The Implications of Dates and Time

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Since coming to Qatar, I have had to re-conceptualize time—not in a grand theoretical physics manner, but in a cultural and conventional sense. Muslims gather for a Friday prayer and do not observe a day of rest, or Sabbath, on Saturday or Sunday, like Jews or Christians, so the work week here begins on Sunday and ends on Thursday. Additionally, the work hours in Qatar for most government offices is about 7am to 2pm. Primary and secondary school hours are between 7am to 2pm as well. That means traffic in Doha is crazy around 7am and 2pm as people are either dropping off their children and heading to work or coming from work and picking up their children.

Regardless of what part of the world I’m living in and the religion of its dominant culture, all I want is 5 days of work and 2 days of rest, and I would also like to avoid time spent commuting or sitting in traffic. Currently, I live about 10 minutes away from Qatar University and teach after 12pm, Sunday through Thursday. Thus, I have only had to make slight adjustments when it comes to the weekly schedule and hours of government operation in Qatar, so I am mostly happy.

Sunday is Monday, and Friday is Sunday. No problem.

However, I have had to concentrate less on navigating time and more on how to format time since coming to Qatar. What do I mean by this?

One of my tasks for the Foundation Program Department of English is serving on the Program Administration committee, and my main responsibility for this committee is to proofread the weekly memo.

Around 9am on Thursday morning, I receive a draft of the weekly memo. Usually there are between 10-15 memo items that have been submitted my various members of the FPDE team.

These team members might employ British or American spelling conventions (for example, humour versus humor) and punctuation conventions (such as ‘single’ quotation marks or non-use of the Oxford or serial comma). I usually do not edit these varying conventional interpretations because I do not consider them errors, they are justifiable and part of the writer’s voice. Since there is a diverse roster of nationalities in the FPDE, we all have accents, not only in our speaking but also in our writing.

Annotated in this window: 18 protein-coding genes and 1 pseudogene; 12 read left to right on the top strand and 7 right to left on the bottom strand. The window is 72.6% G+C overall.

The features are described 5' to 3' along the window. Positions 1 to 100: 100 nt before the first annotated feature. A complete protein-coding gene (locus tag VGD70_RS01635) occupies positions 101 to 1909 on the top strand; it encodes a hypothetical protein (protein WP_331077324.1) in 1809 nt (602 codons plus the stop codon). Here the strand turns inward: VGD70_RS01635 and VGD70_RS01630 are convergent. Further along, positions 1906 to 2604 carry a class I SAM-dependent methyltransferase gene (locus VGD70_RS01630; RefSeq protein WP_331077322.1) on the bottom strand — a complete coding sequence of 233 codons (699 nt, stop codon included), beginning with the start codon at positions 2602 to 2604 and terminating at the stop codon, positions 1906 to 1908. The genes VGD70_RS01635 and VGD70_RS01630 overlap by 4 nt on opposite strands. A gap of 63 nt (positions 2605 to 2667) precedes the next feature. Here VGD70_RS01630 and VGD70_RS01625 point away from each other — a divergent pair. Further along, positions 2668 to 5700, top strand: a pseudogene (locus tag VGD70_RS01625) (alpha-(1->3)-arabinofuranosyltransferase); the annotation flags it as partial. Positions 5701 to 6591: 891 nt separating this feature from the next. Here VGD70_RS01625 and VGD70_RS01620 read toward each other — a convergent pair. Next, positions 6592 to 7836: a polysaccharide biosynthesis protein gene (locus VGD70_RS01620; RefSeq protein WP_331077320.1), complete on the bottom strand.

Regardless, where I do a draw a line is with how we format dates and time in the memos. Here are some examples of how dates and time appear in the first draft of the memo:

  • The meeting will be on November 15th, 2017 at 3pm
  • The activity will be on 15 November 2017 from 2:00 PM to 3:00 PM
  • Please register by 15/11/2017 at 14:00

How do I go about sorting this madness? What conventions should be employed?

My first guiding principle when editing the weekly memo is that information needs to be clear. My second principle is that the formatting of this information needs to consistent. The audience for the memo must be able to find the date and time information that they are looking for in a manner that remains the same.

If the memo employs multiple formats for dates and time, this can be jarring and annoying to the reader through no fault of the individual writers. This is a problem of the collective writing.

In order to bring more clarity and consistency to the formatting of dates and time, here are some of the practices that the head of the PA committee and I have been employing (with the approval of our Head of Department, of course).

In regards to dates, they will be formatted as day month year. The benefits of the day/month/year format are that it arranges dates in a logical progression of measurement and avoids an extra but necessary comma in the month/day/year format.

  • 15 November 2017
  • November 15, 2017 (incorrect)

Additionally, months should be spelled out to be explicit and avoid confusing new or forgetful readers of the memo.

  • Is 09/11/2017 for 9 November 2017 or September 11, 2017?

Lastly, the endings -rd, -st, or -th and superscript formatting should not be added after numerical days. This additional information and formatting is not necessary.

  • 15th November 2017 (incorrect)

In regards to time, the memos will employ a 12-hour clock, not a 24-hour clock, or military time. While there are arguments for the benefits of the 24-hour clock, in everyday discussion and correspondences, FPDE staff members use a 12-hour clock. A person might say, “I teach at 2pm on Monday.” No one ever says, “I teach at 14:00 on Monday.” (Plus, we are teaching English courses, not running military operations.)

  • 2:00 PM
  • 14:00 (incorrect)

Moreover, time should be written in the simplest manner possible, removing the unnecessary minutes, spacing, and the capitalization.

  • 2pm
  • 2:00 PM (incorrect)

Lastly, if there is a time range, it should be written out in a simple, but clear manner with the pertinent information. The following are some examples:

  • 2-3pm
  • 2-2:45pm
  • 11am-1pm
  • 11:15am-12:15pm

At this point, some of my blog readers are probably thinking, “Ugh! This is so boring. Who cares about the nuances of formatting dates and time?”

However, since coming to Qatar and starting work at QU, my most widespread, but likely unnoticed contribution, to the FPDE has been cleaning up and organizing the weekly department memos. All FPDE staff members are supposed to read the memo, and if I can make the information clearer and more discernible for them, then I consider this a modest victory for my first semester. Sometimes you deliver the big speech to rally the crowd, and sometimes you merely set the date and time for the crowd to show up and rally for the speech.

From Did I Ever Tell You How Lucky You Are? by Dr. Seuss
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